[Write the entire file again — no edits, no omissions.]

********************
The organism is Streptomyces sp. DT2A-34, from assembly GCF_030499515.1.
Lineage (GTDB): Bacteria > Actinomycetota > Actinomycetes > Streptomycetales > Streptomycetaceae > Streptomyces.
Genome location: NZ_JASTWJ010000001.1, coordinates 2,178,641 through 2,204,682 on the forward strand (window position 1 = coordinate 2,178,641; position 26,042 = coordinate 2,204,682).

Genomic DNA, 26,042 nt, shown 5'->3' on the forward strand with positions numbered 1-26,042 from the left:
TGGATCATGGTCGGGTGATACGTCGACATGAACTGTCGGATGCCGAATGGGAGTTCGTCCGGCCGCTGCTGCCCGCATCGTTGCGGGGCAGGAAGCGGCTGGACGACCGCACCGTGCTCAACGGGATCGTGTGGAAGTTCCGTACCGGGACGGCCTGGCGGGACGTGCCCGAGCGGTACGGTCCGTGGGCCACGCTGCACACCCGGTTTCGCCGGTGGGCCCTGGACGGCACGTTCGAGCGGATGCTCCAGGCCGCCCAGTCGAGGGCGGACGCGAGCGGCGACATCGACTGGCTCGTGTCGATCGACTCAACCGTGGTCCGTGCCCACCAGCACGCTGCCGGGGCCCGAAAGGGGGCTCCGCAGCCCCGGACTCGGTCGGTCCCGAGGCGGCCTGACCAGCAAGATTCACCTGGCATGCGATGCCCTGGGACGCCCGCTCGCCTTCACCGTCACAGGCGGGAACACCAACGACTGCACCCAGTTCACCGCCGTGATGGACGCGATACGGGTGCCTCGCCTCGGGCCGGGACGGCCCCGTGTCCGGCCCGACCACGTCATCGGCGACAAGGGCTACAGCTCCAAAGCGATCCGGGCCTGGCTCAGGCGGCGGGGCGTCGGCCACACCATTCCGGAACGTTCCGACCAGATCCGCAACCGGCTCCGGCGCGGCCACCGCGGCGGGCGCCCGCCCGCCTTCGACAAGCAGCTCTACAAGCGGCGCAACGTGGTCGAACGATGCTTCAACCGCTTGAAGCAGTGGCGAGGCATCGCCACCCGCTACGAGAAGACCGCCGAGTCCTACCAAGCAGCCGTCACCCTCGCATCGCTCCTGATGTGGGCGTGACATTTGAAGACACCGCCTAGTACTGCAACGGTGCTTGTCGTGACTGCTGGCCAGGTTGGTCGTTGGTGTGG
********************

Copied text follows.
The organism is Streptomyces sp. DT2A-34, from assembly GCF_030499515.1.
Lineage (GTDB): Bacteria > Actinomycetota > Actinomycetes > Streptomycetales > Streptomycetaceae > Streptomyces.
Genome location: NZ_JASTWJ010000001.1, coordinates 2,178,641 through 2,204,682 on the forward strand (window position 1 = coordinate 2,178,641; position 26,042 = coordinate 2,204,682).

Genomic DNA, 26,042 nt, shown 5'->3' on the forward strand with positions numbered 1-26,042 from the left:
TGGATCATGGTCGGGTGATACGTCGACATGAACTGTCGGATGCCGAATGGGAGTTCGTCCGGCCGCTGCTGCCCGCATCGTTGCGGGGCAGGAAGCGGCTGGACGACCGCACCGTGCTCAACGGGATCGTGTGGAAGTTCCGTACCGGGACGGCCTGGCGGGACGTGCCCGAGCGGTACGGTCCGTGGGCCACGCTGCACACCCGGTTTCGCCGGTGGGCCCTGGACGGCACGTTCGAGCGGATGCTCCAGGCCGCCCAGTCGAGGGCGGACGCGAGCGGCGACATCGACTGGCTCGTGTCGATCGACTCAACCGTGGTCCGTGCCCACCAGCACGCTGCCGGGGCCCGAAAGGGGGCTCCGCAGCCCCGGACTCGGTCGGTCCCGAGGCGGCCTGACCAGCAAGATTCACCTGGCATGCGATGCCCTGGGACGCCCGCTCGCCTTCACCGTCACAGGCGGGAACACCAACGACTGCACCCAGTTCACCGCCGTGATGGACGCGATACGGGTGCCTCGCCTCGGGCCGGGACGGCCCCGTGTCCGGCCCGACCACGTCATCGGCGACAAGGGCTACAGCTCCAAAGCGATCCGGGCCTGGCTCAGGCGGCGGGGCGTCGGCCACACCATTCCGGAACGTTCCGACCAGATCCGCAACCGGCTCCGGCGCGGCCACCGCGGCGGGCGCCCGCCCGCCTTCGACAAGCAGCTCTACAAGCGGCGCAACGTGGTCGAACGATGCTTCAACCGCTTGAAGCAGTGGCGAGGCATCGCCACCCGCTACGAGAAGACCGCCGAGTCCTACCAAGCAGCCGTCACCCTCGCATCGCTCCTGATGTGGGCGTGACATTTGAAGACACCGCCTAGTACTGCAACGGTGCTTGTCGTGACTGCTGGCCAGGTTGGTCGTTGGTGTGG